Austin Police Chief Art Acevedo told reporters on Monday that officers who searched the gunman’s home found a map with 34 targets, including two churches. McQuilliams had fired bullets into Austin police headquarters, a federal courthouse and the Mexican consulate in downtown Austin on Friday. He also tried to set the Mexican consulate building on fire.
Previously, police said they had not yet determined the motive for the shooting, which left only the gunman dead, but speculated that the current immigration debate could have been a factor. On Monday, federal investigators said the gunman didn’t leave a note that outlined his motive, but that he had previously told friends he was upset he couldn’t find a job, even as immigrants to the United States receive assistance.
On his bed, the gunman left a note and laid out clothes, officials said. A note left behind said the outfit was for his funeral.
“Hate was in his heart,” Acevedo said.
Police believe McQuilliams associated himself with the Phineas Priesthood, an anti-Semitic, anti-multiculturalism affiliation that opposes biracial relationships, same-sex marriage, taxation and abortion. Authorities found a copy of “Vigilantes of Christendom,” a book linked to the Priesthood, in the rental van McQuilliams used during the attacks. Inside of the book was a handwritten note that “discusses his rank as a priest in his fight against anti-God people,” Acevedo said.
“If you look at what he did, he terrorized a city, he’s just an American terrorist trying to terrorize our people,” Acevedo said.
Law enforcement officials will continue to investigate the gunman’s background, the police chief said.
Among other things investigators need to determine: How McQuilliams got his weapons. He had been arrested in 1998 for driving under the influence and in 1992 for aggravated robbery, Acevedo said. He also served time in prison for a bank robbery.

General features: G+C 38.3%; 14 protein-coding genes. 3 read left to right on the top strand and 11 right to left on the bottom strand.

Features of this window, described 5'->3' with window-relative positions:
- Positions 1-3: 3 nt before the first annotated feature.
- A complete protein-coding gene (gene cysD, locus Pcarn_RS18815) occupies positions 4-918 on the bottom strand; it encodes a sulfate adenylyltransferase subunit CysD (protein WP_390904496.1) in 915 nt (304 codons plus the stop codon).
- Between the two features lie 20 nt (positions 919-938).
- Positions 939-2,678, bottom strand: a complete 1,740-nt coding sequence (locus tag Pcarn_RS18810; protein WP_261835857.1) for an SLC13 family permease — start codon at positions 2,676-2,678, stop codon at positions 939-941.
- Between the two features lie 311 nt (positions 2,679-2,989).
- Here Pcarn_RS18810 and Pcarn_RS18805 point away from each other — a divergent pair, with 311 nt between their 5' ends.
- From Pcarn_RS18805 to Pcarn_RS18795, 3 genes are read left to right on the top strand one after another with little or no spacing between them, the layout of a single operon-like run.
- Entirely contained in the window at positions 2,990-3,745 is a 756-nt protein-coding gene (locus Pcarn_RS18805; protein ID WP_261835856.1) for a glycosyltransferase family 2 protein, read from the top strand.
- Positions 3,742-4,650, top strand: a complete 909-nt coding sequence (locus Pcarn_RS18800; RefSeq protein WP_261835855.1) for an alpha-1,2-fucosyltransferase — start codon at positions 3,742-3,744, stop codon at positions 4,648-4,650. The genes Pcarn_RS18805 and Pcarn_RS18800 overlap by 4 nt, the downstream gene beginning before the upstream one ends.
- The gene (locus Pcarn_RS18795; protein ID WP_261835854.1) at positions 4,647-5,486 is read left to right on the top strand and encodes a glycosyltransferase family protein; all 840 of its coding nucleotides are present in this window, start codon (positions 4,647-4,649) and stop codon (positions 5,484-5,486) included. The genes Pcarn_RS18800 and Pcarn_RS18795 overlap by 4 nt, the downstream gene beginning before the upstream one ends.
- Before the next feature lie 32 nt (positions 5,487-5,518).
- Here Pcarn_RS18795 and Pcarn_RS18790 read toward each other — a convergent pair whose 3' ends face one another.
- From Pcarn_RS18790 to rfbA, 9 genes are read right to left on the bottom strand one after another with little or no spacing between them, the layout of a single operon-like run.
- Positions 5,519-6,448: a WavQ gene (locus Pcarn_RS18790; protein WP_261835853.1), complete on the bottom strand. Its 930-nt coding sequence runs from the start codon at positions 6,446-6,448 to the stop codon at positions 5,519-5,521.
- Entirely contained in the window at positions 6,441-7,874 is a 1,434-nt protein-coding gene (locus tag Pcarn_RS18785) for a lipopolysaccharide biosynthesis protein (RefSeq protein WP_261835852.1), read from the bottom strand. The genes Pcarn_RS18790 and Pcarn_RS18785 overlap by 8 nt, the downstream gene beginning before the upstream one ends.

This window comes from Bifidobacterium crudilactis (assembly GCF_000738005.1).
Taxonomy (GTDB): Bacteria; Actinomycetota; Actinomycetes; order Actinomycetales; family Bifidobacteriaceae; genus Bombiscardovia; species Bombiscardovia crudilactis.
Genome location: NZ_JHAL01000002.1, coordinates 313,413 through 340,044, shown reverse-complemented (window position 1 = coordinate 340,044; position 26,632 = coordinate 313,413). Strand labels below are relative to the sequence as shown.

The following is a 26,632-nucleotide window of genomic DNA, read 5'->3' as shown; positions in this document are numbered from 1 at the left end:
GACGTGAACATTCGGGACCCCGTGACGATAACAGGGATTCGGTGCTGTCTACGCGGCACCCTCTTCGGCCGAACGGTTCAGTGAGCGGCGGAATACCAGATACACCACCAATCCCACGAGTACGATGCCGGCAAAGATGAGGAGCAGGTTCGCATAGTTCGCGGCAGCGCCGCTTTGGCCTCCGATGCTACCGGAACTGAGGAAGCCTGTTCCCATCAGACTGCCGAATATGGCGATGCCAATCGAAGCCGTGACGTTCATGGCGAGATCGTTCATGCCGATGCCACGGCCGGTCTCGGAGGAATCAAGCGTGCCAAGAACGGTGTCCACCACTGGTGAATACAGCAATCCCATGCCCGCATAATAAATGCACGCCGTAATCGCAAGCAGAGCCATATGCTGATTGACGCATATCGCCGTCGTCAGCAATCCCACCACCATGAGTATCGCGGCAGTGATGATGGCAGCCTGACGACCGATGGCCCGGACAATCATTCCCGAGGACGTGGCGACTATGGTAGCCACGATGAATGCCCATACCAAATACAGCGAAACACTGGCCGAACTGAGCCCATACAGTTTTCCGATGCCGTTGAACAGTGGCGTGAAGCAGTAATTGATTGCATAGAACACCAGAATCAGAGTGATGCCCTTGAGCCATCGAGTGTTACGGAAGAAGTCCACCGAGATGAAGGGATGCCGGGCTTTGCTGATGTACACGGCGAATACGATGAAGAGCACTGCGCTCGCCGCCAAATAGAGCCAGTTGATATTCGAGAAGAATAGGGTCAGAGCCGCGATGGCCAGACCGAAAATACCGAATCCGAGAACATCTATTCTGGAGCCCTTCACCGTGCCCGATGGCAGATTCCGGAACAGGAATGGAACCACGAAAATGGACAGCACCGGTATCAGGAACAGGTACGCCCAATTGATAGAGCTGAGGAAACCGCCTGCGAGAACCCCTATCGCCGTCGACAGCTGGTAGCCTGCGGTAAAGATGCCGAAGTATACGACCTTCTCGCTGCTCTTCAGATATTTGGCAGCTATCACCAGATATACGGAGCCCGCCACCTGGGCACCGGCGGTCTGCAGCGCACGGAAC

Phineas Priesthood affiliates were tied to a string of 1996 bank robberies and bombings in the state of Washington.
Mark Potok, a senior fellow at the Southern Poverty Law Center, told The Post that the Phineas Priesthood is a “concept” that originated with “Vigilantes of Christendom,” which came out in 1990. The group takes its name from a story about the biblical figure of Phineas in the book of Numbers.
In the story, Phineas slays an Israelite man and a Midianite woman who were together in a tent. “To the extreme right, this [story] is a biblical injunction against race mixing,” Potok said. Phineas Priests would also use the passage to justify violent acts in the name of their beliefs. “It’s very much a self-calling,” Potok said of those who would identify as Phineas Priesthood members. “If you commit a Phineas act…you can be considered a Phineas priest.”
In a backgrounder, the Anti-defamation league wrote that “the Phineas Priesthood is not a membership organization in the traditional sense: there are no meetings, rallies or newsletters.” The ADL added that “extremists become ‘members’ when they commit ‘Phineas acts:’ any violent activity against ‘non-whites.'” Potok noted that the affiliation does not have a national structure.
There is no organization that would determine whether one is a “member” of the group or not. Its affiliates, like McQuilliams, would be self-designated.
Its members identify themseves as Christians, however, “they are really not Christians in any sense that a christian would accept,” Potok added. Most mainstream American Christians, he said, would find a Phineas Priest’s reading of scripture to be “heretical.”
This post has been updated.